Martin Reed:
I’m curious to hear if you found when you tried all these things when people are telling you, “Oh, this worked for me, try this,” or maybe you’re looking on Dr. Google and Google is suggesting that, “Oh, try this.” And then when those things don’t work, a lot of the time they can feed that worry and that anxiety and that fear, then you start to perhaps think that there is something really uniquely wrong with your sleep. Because after all, if all these things are working for other people, why aren’t they working for me? Is that something you experience?

Eric Myers:
Oh yeah. The level of worry and anxiety about this was just unbelievable. I was just imagining what’s going to happen to me and be so sleep deprived that I won’t even be able to function. I don’t know. I just really was starting to go off the deep end, all that.

Martin Reed:
I believe that before we started working together, did end up getting prescribed some sleeping pills or sleep supplements, something like that? What was that experience? Did you find that helpful even if only in the short term?

Eric Myers:
Yeah. Okay. So my doctor gave me a prescription for Trazodone, which is a really popular medication for sleep. I remember, at first, I was trying to avoid drugs because I didn’t want to go down that road. But eventually, I mean, I just got so desperate. I started with the over the counter stuff like Zzzquil and stuff, which actually helped for a little while. But once I started having issues again, then like, “Well, now what do I do?” So then I broke down and started taking the Trazodone, but even that would only helped temporarily.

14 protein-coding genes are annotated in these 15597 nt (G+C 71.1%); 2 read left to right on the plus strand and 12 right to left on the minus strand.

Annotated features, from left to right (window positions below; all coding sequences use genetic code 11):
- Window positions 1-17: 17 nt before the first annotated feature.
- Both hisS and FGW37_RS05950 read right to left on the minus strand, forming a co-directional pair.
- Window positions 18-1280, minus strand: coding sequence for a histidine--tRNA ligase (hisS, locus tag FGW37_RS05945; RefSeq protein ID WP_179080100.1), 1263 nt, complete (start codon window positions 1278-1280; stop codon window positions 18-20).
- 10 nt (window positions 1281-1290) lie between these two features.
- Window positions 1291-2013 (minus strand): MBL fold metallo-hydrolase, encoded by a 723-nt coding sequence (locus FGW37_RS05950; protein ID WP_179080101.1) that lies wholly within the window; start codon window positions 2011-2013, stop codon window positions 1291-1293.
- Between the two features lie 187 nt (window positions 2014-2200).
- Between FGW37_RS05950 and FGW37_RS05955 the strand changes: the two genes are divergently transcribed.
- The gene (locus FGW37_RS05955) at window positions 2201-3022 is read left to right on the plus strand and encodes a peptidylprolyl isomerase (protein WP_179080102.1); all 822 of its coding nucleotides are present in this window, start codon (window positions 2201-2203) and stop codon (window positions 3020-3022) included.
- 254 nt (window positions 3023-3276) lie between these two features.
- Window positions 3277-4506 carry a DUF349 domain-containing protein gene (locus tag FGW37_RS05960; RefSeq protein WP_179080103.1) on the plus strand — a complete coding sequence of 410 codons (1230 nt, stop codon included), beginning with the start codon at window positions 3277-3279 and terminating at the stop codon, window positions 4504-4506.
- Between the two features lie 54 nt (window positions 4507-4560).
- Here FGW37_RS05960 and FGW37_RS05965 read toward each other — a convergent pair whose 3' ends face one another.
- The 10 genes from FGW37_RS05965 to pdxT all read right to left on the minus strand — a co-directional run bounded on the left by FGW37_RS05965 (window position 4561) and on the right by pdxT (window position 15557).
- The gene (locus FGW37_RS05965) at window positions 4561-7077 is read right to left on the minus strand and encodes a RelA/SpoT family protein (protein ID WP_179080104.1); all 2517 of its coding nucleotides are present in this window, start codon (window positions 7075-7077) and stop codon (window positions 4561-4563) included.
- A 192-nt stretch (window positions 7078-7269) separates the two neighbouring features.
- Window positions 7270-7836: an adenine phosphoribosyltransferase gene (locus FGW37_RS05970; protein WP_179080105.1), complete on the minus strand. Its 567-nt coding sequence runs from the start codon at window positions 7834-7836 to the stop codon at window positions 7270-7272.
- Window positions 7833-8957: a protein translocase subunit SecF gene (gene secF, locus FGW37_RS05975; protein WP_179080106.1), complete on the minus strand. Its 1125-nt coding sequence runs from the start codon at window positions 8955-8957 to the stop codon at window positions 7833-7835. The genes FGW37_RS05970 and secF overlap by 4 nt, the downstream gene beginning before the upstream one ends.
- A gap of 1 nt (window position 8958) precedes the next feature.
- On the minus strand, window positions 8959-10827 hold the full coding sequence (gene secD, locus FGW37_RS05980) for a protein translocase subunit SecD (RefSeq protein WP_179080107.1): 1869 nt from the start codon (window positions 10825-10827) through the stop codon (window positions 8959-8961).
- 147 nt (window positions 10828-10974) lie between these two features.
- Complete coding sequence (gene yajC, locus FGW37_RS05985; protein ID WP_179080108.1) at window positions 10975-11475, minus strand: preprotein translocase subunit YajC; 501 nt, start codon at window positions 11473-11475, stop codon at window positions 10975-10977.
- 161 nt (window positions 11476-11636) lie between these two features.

Martin Reed:
I think you mentioned one of the pitfalls that we can experience when we take medication or supplements or rely on anything external to our own sleep mechanisms, so to speak, is that we can experience that kind of short-term relief, which is great, and for many people, it can be really helpful. But then if we ever experience a difficult night when we are using that thing, that external thing, then it can generate this kind of return, that flood of all that worry and stress and anxiety that, “Oh, I took that thing that was helping and now that’s not even working.” And it can just create its own fresh set of problems, which can be a huge part of the frustration.

Eric Myers:
Exactly. Yeah, exactly. I mean, you get to a point where, “Well, I’ve tried everything, I don’t know what to do now.” And that’s not a good feeling.

Martin Reed:
So let’s move forward a little bit. When we started to work together, one of the first changes that you made was… A lot of the stuff that we do when we’re working together is behavioral in nature because a lot of all the things that we do to try and improve our sleep, try and get rid of that wakefulness is it’s completely well intentioned and it even sounds logical a lot of the time, but much of the time it can end up actually perpetuate that sleep disruption. And one of the common things that we do when we are really trying to chase sleep is we spend more time in bed. We might go to bed earlier or we might stay in bed later, we might try napping during the day. And I think when we started working together, you were averaging less than five hours of sleep but spending about seven hours in bed. So you started to rein that in a little bit and a little bit less time for sleep. Can you tell us a little bit more about that change that you made?